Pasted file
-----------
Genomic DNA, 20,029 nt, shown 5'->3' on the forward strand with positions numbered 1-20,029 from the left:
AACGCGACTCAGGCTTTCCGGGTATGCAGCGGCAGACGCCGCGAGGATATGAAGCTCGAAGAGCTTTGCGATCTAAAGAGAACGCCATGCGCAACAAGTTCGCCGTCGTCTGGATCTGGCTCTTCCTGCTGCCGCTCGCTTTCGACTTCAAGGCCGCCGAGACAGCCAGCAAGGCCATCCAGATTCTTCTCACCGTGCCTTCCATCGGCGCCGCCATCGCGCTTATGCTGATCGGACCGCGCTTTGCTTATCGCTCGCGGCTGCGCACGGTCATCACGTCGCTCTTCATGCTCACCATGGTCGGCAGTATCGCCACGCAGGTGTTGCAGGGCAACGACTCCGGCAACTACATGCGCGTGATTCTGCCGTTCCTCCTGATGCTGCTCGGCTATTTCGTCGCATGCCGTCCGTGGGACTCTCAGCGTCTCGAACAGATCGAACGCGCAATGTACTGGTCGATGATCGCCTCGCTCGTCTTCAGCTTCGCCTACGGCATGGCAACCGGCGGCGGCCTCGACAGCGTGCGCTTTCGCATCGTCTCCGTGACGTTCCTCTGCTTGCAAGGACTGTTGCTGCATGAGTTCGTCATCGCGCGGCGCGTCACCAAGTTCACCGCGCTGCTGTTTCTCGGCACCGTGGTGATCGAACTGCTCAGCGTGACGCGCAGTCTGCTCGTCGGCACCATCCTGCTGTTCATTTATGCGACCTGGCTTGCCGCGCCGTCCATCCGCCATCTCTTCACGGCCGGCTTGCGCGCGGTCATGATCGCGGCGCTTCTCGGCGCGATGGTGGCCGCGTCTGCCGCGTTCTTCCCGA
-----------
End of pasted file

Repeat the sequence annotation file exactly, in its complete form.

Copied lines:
Genomic DNA, 20,029 nt, shown 5'->3' on the forward strand with positions numbered 1-20,029 from the left:
AACGCGACTCAGGCTTTCCGGGTATGCAGCGGCAGACGCCGCGAGGATATGAAGCTCGAAGAGCTTTGCGATCTAAAGAGAACGCCATGCGCAACAAGTTCGCCGTCGTCTGGATCTGGCTCTTCCTGCTGCCGCTCGCTTTCGACTTCAAGGCCGCCGAGACAGCCAGCAAGGCCATCCAGATTCTTCTCACCGTGCCTTCCATCGGCGCCGCCATCGCGCTTATGCTGATCGGACCGCGCTTTGCTTATCGCTCGCGGCTGCGCACGGTCATCACGTCGCTCTTCATGCTCACCATGGTCGGCAGTATCGCCACGCAGGTGTTGCAGGGCAACGACTCCGGCAACTACATGCGCGTGATTCTGCCGTTCCTCCTGATGCTGCTCGGCTATTTCGTCGCATGCCGTCCGTGGGACTCTCAGCGTCTCGAACAGATCGAACGCGCAATGTACTGGTCGATGATCGCCTCGCTCGTCTTCAGCTTCGCCTACGGCATGGCAACCGGCGGCGGCCTCGACAGCGTGCGCTTTCGCATCGTCTCCGTGACGTTCCTCTGCTTGCAAGGACTGTTGCTGCATGAGTTCGTCATCGCGCGGCGCGTCACCAAGTTCACCGCGCTGCTGTTTCTCGGCACCGTGGTGATCGAACTGCTCAGCGTGACGCGCAGTCTGCTCGTCGGCACCATCCTGCTGTTCATTTATGCGACCTGGCTTGCCGCGCCGTCCATCCGCCATCTCTTCACGGCCGGCTTGCGCGCGGTCATGATCGCGGCGCTTCTCGGCGCGATGGTGGCCGCGTCTGCCGCGTTCTTCCCGA